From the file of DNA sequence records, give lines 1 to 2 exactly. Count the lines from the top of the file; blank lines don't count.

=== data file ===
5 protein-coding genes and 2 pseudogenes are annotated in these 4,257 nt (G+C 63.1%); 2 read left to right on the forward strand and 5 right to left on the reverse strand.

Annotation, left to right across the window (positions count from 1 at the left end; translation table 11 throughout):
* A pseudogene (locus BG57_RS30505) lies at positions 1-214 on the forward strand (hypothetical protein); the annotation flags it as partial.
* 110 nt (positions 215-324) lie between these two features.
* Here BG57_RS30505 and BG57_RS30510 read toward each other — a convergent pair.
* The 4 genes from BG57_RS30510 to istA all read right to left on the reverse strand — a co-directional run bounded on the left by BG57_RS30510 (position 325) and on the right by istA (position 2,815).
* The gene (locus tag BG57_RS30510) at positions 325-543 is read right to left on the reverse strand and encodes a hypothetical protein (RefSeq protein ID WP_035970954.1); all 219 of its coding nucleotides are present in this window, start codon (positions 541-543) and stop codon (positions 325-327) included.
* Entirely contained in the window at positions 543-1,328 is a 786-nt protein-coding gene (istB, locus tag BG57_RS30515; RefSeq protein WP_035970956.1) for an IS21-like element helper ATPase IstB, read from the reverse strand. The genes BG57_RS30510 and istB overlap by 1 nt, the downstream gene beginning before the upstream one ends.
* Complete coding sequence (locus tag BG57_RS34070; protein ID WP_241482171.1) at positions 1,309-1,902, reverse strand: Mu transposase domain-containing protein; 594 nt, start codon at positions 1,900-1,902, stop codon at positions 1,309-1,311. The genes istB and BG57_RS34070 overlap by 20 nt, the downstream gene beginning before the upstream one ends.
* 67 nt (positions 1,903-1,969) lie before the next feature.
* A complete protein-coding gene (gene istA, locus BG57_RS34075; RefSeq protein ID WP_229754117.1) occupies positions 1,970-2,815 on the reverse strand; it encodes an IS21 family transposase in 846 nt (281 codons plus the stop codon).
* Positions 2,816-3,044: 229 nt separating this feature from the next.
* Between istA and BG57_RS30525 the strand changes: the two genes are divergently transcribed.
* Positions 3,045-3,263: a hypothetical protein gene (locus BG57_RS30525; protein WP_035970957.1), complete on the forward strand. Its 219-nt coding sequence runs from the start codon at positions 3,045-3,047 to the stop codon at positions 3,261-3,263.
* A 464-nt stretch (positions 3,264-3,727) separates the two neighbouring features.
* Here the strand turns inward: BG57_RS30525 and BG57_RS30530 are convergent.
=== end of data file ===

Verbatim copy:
5 protein-coding genes and 2 pseudogenes are annotated in these 4,257 nt (G+C 63.1%); 2 read left to right on the forward strand and 5 right to left on the reverse strand.

Annotation, left to right across the window (positions count from 1 at the left end; translation table 11 throughout):